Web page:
The last week of IES Rabat was an emotional one.  The biggest topic of conversation seemed to be what people were going to do when they got back state-side.  “What are you going to do the minute you get off the plane?” “What food are you most looking forward to eating?” “Who are you most anxious to see when you get back?”  Questions like these were frequently discussed amongst us while we were supposed to be studying for finals.  While those were certainly questions that are fun to discuss, I was hesitant, because I did not fly immediately to the United States.  I’m spending Christmas with my uncle and his family in Stuttgart, Germany and then will be traveling around Europe for a few weeks before returning to the States.  I tried not to think about “home” too much because I knew that “home” for me was still three weeks away.  Although I’m super excited and grateful to have this opportunity to do some traveling around Europe, it was really hard to hear my friends talk about going home when I knew I would have to wait a few more weeks before I could talk to my dad face to face or hug my mom.

All that emotional stuff aside, my traveling day went pretty smoothly.  My luggage was miraculously underweight, I got to the airport in time to discover my flight would be leaving at 6:50am and not 7:50am, which ended up being better because I was on the same flight with some of my friends from the program.  We separated at the airport in Paris where my flight to Frankfurt was only delayed 30 minutes.  I got to Frankfurt and ran to the train station, getting there just in time for my train, only to learn that my train from Frankfurt to Stuttgart would be delayed 50 minutes.  That train ride went smoothly after that, all my breakable stuff that I had in my luggage all remained in one piece, l’humdullah!  I arrived in Stuttgart without suffering any major setback or hassle.  Some of my friends weren’t so lucky.  I had a friend who left Rabat a full 24 hours before I did and as of 7pm last night (Monday) hadn’t managed to leave the Paris airport because of various delays and scheduling and other nonsense.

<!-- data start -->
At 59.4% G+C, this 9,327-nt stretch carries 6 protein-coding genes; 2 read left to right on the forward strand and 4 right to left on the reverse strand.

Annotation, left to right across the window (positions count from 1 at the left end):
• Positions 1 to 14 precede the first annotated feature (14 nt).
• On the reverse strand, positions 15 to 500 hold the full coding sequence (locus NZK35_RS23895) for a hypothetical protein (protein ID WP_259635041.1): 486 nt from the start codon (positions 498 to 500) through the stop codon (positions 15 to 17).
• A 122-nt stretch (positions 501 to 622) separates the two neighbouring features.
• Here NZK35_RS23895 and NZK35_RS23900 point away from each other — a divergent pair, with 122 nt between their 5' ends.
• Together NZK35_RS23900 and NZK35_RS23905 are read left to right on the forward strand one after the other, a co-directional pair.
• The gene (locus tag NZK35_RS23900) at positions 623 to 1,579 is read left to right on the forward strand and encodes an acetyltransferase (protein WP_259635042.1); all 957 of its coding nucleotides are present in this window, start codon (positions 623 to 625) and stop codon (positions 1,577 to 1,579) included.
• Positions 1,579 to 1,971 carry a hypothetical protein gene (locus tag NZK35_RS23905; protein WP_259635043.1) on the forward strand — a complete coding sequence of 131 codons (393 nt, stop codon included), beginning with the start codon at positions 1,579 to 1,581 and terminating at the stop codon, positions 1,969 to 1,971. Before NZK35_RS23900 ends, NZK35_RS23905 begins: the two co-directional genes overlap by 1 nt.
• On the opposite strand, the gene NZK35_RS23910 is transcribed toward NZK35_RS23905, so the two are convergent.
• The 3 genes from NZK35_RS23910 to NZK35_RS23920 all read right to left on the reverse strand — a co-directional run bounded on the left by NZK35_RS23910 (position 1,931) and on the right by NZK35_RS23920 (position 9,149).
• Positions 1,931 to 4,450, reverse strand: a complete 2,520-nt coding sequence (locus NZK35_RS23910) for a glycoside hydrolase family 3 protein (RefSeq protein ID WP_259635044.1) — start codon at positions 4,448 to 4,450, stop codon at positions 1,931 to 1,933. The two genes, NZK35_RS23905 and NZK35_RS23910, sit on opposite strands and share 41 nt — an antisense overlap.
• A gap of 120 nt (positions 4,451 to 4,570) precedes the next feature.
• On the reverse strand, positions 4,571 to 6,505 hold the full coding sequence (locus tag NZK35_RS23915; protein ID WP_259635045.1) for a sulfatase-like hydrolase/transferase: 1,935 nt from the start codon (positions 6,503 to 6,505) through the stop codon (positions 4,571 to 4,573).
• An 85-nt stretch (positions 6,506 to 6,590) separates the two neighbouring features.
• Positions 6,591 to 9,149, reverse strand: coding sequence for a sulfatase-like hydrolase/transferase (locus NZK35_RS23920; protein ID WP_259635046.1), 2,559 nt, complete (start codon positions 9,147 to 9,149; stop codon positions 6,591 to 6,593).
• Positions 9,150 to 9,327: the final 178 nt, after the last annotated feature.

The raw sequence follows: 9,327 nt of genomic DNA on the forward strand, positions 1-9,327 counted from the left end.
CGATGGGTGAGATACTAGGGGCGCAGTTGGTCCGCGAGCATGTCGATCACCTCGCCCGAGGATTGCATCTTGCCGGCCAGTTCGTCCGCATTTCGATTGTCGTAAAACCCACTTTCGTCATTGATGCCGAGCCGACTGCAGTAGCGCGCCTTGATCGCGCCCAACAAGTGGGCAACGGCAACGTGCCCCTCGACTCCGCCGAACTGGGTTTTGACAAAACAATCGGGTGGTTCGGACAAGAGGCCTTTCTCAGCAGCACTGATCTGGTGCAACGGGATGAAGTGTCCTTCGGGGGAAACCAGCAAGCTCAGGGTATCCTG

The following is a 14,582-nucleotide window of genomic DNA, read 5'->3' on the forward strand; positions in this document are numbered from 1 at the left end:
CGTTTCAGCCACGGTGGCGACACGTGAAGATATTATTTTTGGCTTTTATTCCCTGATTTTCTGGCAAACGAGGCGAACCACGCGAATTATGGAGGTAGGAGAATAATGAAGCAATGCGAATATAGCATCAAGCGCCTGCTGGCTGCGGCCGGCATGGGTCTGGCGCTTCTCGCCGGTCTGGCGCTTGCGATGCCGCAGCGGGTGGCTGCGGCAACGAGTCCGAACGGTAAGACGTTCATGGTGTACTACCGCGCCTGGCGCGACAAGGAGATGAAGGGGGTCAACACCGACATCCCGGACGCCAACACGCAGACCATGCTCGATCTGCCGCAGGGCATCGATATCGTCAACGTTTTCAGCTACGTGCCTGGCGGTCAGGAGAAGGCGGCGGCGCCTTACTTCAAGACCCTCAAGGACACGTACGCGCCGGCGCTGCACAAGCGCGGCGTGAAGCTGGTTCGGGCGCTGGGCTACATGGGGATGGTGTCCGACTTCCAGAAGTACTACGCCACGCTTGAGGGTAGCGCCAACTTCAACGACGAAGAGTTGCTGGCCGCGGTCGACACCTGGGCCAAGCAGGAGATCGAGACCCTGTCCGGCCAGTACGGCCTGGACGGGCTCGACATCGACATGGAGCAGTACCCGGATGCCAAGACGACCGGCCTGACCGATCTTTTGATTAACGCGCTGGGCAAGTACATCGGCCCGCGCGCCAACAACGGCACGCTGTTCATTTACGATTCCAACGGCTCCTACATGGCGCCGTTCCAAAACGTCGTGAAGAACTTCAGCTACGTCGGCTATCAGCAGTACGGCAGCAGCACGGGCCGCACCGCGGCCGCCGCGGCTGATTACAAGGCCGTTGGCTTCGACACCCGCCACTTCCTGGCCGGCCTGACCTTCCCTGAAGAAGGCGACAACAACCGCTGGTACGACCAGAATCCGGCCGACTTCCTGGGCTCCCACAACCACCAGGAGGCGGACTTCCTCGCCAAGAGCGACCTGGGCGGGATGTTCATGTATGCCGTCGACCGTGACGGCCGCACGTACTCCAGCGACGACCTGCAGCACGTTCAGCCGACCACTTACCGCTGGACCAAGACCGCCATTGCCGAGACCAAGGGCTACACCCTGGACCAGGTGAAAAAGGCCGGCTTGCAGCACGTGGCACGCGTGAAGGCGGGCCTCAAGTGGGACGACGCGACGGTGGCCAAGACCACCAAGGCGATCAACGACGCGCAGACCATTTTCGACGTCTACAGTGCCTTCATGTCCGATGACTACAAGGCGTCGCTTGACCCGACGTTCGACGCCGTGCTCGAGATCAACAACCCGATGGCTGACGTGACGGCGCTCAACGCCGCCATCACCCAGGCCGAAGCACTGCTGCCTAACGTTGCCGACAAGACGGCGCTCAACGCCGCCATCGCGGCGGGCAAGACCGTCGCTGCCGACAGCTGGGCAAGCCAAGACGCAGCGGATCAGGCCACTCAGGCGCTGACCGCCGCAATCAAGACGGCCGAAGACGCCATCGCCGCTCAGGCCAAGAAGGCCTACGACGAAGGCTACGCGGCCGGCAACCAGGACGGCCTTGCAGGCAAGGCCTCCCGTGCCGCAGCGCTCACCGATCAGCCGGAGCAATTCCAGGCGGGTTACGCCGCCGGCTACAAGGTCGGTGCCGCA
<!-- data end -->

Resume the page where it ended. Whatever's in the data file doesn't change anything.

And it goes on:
All throughout my stay in Morocco I was never so sick it required a hospital visit (l’humdullah), but since I’ve been in Germany, I have been at the hospital every single day.  I guess I was bitten by a bug in Morocco, and it got all swollen and infected when I was traveling, so the next day my uncle took me to a German ER to get it looked at.  They lanced the infection to drain all the gross stuff out, packed the small hole with gauze and wrapped up my leg and told me not to walk on it.  I’ve been back every day since then to get the dressing changed.  They told me it looks good.  I still cannot get over the fact that I have a small hole in my leg.  Today they didn’t repack the hole, they just put a bandage and ointment on it and sent me home.  I have to go back tomorrow to get it looked at, and that should be the last time, hopefully.  So it’s been an interesting experience so far.  Willkommen in Deutschland right?

One Response to “B’sslama Morocco…Willkommen in Deutschland”

  1. Lauraon 23 Dec 2010 at 9:16 am

    Wow. Do your classmates intend/want to return to Morocco, as I know you do? Let’s plan a trip together!

Trackback URI | Comments RSS

Leave a Reply